But such a deluge of mail! Early this week the post office dropped off a packet too hefty for me to manage, so a neighbor carted it upstairs and heaved it into the hallway outside my door. Apparently, Alan & Harriet Lewis like me well enough to send me a 299-page, World of Discovery in 2013. Harriet is personally encouraging me to see Turkey right away. Perhaps, I am a great favorite of hers. So far no tweets, a good thing.
By way of explaining why I may no longer be the best target for all the mail thrown at me by the Lewises of OAT, I reference the humanist psychologist Abraham Maslow. Maslow says, “The sacred is in the ordinary.... travel may be a flight from confronting the sacred. To be looking elsewhere for miracles is to me a sure sign of ignorance that everything is miraculous.”
I would not have chosen to use the term “ignorance” to characterize people who like going other places. Certainly genuine curiosity to see and know the world motivates me, yet I find the life I am living right now to be a source of great excitement, no matter how mundane its activities.
In Toward a Psychology of Being, Maslow writes about “the most wonderful experience of your life: the happiest moments, ecstatic moments, moments of rapture, perhaps from being in love, or from listening to music or suddenly ‘being hit’ by a book or painting, or from some creative moment.” These miraculous moments can be thought of as “peak experiences.”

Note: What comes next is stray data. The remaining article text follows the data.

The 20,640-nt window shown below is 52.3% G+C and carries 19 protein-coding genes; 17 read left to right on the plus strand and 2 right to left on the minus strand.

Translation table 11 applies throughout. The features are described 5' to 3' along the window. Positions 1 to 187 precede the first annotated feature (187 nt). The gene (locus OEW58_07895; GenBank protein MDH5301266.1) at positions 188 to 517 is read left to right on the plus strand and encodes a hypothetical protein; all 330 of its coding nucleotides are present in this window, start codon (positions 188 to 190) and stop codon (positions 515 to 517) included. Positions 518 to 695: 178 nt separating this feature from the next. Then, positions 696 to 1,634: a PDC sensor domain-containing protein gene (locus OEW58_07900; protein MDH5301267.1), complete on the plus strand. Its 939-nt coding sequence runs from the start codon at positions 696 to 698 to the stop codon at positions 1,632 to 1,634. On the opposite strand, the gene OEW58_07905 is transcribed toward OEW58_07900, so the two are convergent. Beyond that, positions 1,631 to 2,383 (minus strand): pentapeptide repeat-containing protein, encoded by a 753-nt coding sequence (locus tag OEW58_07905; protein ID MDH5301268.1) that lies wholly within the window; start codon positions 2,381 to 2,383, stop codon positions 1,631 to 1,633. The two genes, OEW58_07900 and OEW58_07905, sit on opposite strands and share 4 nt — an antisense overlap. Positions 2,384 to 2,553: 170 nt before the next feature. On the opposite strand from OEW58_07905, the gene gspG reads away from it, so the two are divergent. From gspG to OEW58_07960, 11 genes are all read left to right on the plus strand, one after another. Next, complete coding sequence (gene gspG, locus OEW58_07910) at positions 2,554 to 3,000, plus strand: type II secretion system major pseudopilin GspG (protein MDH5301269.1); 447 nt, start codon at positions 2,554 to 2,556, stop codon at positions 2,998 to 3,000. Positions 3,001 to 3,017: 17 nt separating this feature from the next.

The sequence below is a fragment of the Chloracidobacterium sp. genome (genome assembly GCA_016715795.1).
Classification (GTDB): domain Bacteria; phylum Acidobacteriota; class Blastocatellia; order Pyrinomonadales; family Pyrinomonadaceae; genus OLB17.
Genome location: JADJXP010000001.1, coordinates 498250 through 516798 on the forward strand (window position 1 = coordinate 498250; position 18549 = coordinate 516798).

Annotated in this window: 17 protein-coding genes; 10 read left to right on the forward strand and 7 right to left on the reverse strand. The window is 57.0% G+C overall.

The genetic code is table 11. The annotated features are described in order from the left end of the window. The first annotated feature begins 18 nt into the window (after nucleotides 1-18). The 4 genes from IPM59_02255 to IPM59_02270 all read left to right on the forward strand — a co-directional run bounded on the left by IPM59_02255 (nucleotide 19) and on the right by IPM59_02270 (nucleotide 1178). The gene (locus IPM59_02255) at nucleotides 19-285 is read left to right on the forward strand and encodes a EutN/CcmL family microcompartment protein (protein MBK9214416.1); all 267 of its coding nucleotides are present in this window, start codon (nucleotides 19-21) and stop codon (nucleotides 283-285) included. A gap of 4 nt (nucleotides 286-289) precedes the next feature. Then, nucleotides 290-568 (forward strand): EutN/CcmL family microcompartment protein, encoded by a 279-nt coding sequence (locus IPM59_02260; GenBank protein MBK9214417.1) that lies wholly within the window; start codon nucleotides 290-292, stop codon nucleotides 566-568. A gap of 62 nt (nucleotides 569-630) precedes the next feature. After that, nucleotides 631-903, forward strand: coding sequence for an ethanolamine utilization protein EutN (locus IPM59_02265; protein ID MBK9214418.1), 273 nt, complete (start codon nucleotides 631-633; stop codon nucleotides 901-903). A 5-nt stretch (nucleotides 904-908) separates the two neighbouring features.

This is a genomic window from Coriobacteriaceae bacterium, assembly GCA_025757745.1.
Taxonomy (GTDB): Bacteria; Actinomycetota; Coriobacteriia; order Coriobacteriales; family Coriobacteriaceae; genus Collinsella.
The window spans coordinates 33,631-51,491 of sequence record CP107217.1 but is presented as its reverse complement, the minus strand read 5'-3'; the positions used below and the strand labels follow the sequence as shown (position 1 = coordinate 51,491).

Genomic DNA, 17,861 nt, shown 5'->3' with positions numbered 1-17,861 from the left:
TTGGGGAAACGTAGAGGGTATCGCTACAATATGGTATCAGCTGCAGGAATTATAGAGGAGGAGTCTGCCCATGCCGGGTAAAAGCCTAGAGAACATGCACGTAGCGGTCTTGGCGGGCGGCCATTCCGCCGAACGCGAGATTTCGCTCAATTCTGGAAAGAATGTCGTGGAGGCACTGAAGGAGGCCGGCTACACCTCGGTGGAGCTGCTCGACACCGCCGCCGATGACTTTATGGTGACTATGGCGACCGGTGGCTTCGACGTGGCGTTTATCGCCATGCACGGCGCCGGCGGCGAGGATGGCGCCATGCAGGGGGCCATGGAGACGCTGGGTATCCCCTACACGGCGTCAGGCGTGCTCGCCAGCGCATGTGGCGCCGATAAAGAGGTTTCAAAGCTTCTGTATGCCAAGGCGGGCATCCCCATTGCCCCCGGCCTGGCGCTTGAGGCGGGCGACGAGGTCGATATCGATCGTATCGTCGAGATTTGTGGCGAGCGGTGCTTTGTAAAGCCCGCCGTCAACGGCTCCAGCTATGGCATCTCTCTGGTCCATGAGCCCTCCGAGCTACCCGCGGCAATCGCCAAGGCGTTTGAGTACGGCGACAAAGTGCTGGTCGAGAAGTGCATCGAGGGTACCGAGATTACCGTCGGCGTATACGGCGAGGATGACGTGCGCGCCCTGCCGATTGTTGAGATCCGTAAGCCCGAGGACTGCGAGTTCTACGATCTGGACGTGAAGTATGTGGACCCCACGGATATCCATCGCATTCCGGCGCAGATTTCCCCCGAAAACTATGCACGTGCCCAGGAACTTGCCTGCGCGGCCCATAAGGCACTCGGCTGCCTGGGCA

I don’t seek miracles or even “peak experiences” – those blissful moments of discovery that increase awareness and understanding, that cause a loss of self-consciousness and a sense of connection with all – anywhere but where I am. None of my “peaks” took place on foreign mountaintops, nor even on the bullet train whizzing past Mt. Fuji when I lived in Japan.
Maslow said meditating in far off monasteries isn’t necessary nor is travel a requirement if one is to have an encounter that feels like a “peak experience.” And that has certainly been the case for me.
For me those moments of increased awareness and understanding, that loss of self-consciousness came from such disparate sources as a painting by Georges Roualt exhibited in a local gallery, the black outline transfixing me. An athletic contest played with consummate skill by a local team, and exquisite musical moments at the opera, many during the Ring Cycle at the War Memorial Opera House, which is within walking distance. In each peak experiences I was dumbfounded in a good way like I’d experienced an unrepeatable event, and I felt at one with the world, transfixed or transported.
Another of those nowhere-special, standout moments occurred when I was teaching journalism in Los Angeles and stayed late to experiment with page design. I was so in the flow of the activity that time and I disappeared into focus and detail. And another was seeing a short play I co-wrote with Corky, my then girlfriend, being performed in a playwriting workshop by equity actors. It was a peak experience watching two actors recreate Corky and me in a 20-minute snippet of our lives.
These moments are little miracles, “peak experiences,” during which I felt more at one with the world and myself. I have read that as we age, such peaks are likely to flatten into plateaus. The upside is that conscious diligent effort like meditation makes possible these gentler, more sustained states of serenity. It is my intention to feel happiness, even occasional ecstasy, interconnection and harmony without or despite persistent reminders from OAT to go somewhere else.